Signage outside the Microsoft main campus in Redmond, Wash. (David Ryder/Bloomberg)

Brad Smith is president and chief legal officer of Microsoft.

Brad Smith is president and chief legal officer of Microsoft.

This month Microsoft became the first Fortune 100 company to endorse legislation inspired by the #MeToo movement. Our endorsement was part of a journey that continues not only for ourselves, but also for many across the country. As we head into 2018, there are opportunities for all of us to ask important questions, learn together and act collectively.

The bill, introduced by Sens. Kirsten Gillibrand (D-N.Y.) and Lindsey O. Graham (R-S.C.), would ensure that every person facing sexual harassment can make their case in a public court, rather than solely in private arbitration. At Microsoft, our more active involvement began the last day of November during a morning meeting of the company's senior leaders. After we discussed our internal efforts to ensure that employees are aware of the ways they can raise sexual-harassment concerns, a few women asked why we were not also more vocal in addressing the issue publicly. They pointed out that during 2017 we found our voice on the travel ban, the Deferred Action for Childhood Arrivals program, LGBTQ rights and Charlottesville. They urged us to address sexual harassment, as well.

My initial reaction was that the issue was less about wanting to speak and more about knowing what to say. The past year has been unlike any other for many in business. Social issues have made their way not just into the headlines but also into our workplace conversations. Our employees increasingly look to us, as their employer, to stand up publicly for their needs.

When the year began, we wondered how we would manage these issues. We ultimately found our path, deciding to speak on important matters that affect our employees inside and outside the workplace, but always striving to do so in a principled way. We would avoid personal attacks and make clear what we support and not just what we oppose. And we would seek to offer thoughtful, practical and constructive ideas.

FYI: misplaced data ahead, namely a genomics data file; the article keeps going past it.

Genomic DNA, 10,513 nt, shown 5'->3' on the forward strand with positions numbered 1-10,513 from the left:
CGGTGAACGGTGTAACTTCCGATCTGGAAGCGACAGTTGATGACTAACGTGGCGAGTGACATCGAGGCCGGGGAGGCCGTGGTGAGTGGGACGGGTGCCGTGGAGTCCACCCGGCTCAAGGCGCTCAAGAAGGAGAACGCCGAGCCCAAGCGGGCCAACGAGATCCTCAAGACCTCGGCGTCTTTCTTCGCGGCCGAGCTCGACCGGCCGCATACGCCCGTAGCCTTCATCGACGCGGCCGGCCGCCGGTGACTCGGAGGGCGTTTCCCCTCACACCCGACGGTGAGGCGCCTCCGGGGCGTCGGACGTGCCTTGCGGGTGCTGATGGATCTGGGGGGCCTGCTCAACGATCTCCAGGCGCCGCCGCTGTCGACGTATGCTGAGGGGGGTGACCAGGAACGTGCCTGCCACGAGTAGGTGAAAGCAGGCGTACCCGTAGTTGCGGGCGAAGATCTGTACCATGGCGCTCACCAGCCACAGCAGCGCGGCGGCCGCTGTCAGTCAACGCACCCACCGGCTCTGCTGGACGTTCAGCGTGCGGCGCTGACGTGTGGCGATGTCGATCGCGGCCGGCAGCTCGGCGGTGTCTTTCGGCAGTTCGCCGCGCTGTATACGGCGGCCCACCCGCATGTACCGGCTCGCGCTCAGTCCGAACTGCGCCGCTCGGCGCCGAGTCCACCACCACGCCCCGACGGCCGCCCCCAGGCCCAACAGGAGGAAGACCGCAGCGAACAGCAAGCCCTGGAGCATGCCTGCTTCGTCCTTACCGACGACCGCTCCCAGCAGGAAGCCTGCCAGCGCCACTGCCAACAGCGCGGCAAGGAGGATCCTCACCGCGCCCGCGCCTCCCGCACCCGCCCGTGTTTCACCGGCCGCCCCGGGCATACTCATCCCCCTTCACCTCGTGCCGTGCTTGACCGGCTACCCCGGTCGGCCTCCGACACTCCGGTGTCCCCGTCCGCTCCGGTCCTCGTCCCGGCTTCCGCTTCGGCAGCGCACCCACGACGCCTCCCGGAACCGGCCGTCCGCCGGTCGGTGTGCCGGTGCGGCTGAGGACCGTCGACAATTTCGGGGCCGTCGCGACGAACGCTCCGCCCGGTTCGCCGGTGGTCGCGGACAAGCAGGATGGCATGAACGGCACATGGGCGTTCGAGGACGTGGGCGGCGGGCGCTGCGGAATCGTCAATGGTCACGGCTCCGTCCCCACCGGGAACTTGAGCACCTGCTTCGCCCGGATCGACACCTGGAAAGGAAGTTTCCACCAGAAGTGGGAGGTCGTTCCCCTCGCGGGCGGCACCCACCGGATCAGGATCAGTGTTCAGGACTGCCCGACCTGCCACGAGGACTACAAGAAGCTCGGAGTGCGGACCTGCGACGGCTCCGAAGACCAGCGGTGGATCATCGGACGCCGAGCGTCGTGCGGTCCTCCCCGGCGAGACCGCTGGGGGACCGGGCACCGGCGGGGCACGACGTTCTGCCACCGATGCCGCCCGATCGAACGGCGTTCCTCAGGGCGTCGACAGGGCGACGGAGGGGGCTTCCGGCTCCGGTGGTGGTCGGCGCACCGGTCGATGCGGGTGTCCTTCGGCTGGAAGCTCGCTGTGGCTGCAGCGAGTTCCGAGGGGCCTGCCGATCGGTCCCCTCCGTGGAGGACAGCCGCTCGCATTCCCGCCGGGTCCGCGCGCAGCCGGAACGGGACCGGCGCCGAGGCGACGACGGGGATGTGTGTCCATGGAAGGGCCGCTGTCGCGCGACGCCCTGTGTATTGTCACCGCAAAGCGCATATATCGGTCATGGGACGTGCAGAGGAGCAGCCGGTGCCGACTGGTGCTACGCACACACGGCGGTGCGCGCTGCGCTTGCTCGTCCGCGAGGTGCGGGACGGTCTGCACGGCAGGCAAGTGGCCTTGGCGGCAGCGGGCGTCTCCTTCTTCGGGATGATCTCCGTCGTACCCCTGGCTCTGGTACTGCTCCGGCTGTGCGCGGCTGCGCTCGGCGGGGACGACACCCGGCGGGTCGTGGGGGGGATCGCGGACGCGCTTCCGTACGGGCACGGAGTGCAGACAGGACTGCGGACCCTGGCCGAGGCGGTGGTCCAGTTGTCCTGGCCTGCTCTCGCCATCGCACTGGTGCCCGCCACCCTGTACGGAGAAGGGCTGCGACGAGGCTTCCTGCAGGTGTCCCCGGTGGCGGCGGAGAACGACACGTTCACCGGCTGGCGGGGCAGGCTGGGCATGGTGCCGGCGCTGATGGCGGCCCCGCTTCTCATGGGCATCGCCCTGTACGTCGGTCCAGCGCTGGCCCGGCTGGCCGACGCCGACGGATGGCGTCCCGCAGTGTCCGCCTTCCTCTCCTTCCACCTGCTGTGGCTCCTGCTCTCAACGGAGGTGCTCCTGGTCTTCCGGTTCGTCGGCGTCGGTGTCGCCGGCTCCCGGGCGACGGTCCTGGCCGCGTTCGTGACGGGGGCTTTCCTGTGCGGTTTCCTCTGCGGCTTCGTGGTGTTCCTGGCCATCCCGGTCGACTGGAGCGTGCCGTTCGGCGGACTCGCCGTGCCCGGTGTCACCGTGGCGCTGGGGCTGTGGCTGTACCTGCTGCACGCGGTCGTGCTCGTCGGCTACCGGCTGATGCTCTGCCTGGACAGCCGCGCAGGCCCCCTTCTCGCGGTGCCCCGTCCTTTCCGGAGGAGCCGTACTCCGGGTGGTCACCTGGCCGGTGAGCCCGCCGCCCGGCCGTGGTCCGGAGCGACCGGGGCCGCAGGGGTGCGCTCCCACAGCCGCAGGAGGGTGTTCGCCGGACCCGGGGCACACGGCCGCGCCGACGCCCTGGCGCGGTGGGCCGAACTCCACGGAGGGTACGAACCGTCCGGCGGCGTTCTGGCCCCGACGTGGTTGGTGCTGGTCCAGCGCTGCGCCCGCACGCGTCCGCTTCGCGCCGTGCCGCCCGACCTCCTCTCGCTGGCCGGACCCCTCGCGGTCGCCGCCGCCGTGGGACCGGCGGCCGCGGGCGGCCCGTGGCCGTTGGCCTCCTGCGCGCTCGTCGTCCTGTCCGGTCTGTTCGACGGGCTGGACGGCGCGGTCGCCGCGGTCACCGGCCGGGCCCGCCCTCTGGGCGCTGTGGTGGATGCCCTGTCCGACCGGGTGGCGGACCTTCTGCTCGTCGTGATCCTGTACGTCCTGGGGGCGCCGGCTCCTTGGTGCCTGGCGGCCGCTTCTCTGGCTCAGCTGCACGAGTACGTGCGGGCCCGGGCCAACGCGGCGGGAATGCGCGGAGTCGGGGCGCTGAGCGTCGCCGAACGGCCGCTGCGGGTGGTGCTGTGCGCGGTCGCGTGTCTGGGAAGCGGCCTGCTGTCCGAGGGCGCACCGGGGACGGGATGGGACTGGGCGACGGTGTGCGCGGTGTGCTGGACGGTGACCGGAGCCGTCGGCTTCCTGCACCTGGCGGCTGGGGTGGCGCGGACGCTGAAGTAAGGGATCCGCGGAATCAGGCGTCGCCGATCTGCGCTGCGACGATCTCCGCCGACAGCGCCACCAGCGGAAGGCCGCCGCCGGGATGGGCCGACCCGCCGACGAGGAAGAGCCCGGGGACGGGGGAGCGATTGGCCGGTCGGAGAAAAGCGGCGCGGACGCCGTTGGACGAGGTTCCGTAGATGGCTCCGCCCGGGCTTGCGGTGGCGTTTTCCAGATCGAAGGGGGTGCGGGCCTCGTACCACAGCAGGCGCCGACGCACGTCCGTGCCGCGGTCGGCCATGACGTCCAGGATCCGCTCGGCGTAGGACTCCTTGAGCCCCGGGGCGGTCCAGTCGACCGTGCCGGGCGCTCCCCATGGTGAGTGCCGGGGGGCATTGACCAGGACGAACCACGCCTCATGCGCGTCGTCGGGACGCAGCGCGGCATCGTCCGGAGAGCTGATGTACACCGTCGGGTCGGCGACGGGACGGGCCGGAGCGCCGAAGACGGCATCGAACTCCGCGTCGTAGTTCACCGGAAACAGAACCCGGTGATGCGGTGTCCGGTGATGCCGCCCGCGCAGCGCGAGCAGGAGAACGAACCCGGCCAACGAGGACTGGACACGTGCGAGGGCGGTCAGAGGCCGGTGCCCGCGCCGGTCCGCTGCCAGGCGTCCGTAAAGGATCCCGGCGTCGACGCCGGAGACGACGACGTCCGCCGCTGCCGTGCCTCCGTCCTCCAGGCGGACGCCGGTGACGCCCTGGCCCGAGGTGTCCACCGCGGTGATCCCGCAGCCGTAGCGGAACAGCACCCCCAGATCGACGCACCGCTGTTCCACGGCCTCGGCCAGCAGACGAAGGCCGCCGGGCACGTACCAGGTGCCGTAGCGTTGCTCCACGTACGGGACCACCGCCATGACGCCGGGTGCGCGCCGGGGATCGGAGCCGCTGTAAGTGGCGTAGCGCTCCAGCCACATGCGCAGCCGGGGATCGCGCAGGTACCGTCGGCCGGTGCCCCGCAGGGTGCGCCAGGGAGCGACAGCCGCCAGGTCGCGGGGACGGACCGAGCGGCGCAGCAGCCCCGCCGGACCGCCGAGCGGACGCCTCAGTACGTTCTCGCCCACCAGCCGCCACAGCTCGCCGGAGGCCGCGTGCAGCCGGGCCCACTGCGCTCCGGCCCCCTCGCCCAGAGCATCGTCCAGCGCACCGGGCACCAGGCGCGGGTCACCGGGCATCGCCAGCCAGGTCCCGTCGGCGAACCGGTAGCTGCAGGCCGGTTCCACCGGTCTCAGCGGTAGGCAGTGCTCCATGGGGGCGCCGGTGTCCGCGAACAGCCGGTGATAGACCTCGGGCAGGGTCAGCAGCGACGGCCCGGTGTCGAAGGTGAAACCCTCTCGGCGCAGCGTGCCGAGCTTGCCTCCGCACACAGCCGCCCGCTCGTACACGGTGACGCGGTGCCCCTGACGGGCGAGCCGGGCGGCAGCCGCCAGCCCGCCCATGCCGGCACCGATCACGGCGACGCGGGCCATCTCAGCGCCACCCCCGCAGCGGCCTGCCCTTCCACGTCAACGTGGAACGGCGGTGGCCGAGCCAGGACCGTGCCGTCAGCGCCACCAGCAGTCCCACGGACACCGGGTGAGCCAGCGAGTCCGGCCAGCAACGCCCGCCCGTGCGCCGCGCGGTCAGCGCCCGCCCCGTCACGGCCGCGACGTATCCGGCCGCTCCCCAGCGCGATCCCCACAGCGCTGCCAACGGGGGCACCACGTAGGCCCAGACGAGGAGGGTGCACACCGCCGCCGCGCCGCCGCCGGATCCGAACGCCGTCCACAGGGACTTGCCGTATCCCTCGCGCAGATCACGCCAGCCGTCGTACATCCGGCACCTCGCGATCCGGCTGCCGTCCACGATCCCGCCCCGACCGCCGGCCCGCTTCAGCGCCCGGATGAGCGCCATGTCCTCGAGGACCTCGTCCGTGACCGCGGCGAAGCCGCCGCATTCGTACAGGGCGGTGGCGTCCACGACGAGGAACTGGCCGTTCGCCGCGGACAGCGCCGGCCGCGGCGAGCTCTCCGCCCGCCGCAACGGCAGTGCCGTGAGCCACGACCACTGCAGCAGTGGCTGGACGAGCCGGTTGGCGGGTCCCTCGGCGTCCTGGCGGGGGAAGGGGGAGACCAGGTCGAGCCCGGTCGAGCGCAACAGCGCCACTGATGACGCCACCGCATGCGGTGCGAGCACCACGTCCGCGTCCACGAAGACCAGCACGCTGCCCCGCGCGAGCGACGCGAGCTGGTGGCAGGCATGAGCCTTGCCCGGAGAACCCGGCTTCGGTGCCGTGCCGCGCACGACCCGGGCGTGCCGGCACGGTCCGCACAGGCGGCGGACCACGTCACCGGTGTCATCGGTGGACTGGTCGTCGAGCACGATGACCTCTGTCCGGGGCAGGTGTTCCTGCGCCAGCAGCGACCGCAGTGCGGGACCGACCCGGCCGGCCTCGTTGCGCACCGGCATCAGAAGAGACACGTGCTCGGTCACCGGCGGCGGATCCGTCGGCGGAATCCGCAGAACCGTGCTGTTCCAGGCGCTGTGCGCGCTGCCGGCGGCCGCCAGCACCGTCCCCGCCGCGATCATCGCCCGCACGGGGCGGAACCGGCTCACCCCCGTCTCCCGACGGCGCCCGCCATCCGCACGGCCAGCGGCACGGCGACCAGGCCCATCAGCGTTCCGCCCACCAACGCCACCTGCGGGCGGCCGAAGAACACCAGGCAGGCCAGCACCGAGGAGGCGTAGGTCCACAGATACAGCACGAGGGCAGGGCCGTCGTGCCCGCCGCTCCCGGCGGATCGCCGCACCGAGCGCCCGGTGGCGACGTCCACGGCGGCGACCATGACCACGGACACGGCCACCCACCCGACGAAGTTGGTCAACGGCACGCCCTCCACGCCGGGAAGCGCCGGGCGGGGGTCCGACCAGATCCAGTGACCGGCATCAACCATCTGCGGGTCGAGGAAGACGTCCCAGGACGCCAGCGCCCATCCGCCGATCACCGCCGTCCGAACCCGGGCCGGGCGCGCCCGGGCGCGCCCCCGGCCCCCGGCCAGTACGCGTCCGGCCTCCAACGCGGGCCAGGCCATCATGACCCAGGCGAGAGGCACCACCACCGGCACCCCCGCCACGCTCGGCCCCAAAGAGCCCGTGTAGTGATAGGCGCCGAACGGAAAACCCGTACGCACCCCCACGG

The last part was the most challenging as we considered publicly addressing sexual harassment. What practical steps could we help advance? It seemed sensible to answer that question before speaking externally.

That need was on my mind when I found myself in Graham’s office six days later. Although I was there to continue a conversation about cybersecurity and immigration, our staff had suggested that I also ask about the bill he had just introduced.

Graham got my attention when he said 60 million Americans cannot bring sexual-harassment claims in court because they have employment contracts requiring that all such claims be submitted exclusively to private arbitration. And I was intrigued when he made an impassioned case for Microsoft to become the first company to endorse legislation to end this practice.

I said that we would learn more, which is what we did. It has been a thought-provoking journey.

Some across the country read the first news stories about sexual harassment and thought these were tragic but isolated incidents. But with each week, more accounts made the pervasive nature of the problem undeniable.

To a degree different from many other issues, sexual harassment has persisted because the victims too often have been silenced. The change that is needed requires more than courageous victims. People need confidence that their voices will be heard by an objective listener who can take effective action. This is precisely the problem the new legislation addresses.

This led us to reflect on another dimension. I asked internally whether Microsoft required any employees to sign arbitration clauses that would stop a sexual-harassment victim from filing a lawsuit. We had never enforced such a clause, but we found that a very small percentage of our U.S. employees had such a provision.

We discussed how to address this. One option would be simply to wait to see if the law changed. But if we believed the new legislation was worthy, why not act first and change our own provisions requiring arbitration of sexual-harassment claims? This seemed a more principled path. It became the path we took.

It has been interesting to see the interest in Microsoft’s changes. This is something we’ve seen on other issues. Like our employees, the broader public increasingly is looking at companies as one agent of social progress.

This led us to a final reflection. As the country addresses sexual harassment, we each need to summon the will to do more. Action is needed by Congress, businesses, and organizations large and small. At Microsoft, we look forward to identifying and taking additional steps.

Ultimately, I’m struck by the voices that nudged us on our journey in November. They were the voices of Microsoft women in leadership positions. There’s a lesson here. It’s hard to imagine pervasive sexual harassment at institutions where women are well represented at all levels. That needs to be part — perhaps even the most vital part — of our collective destination.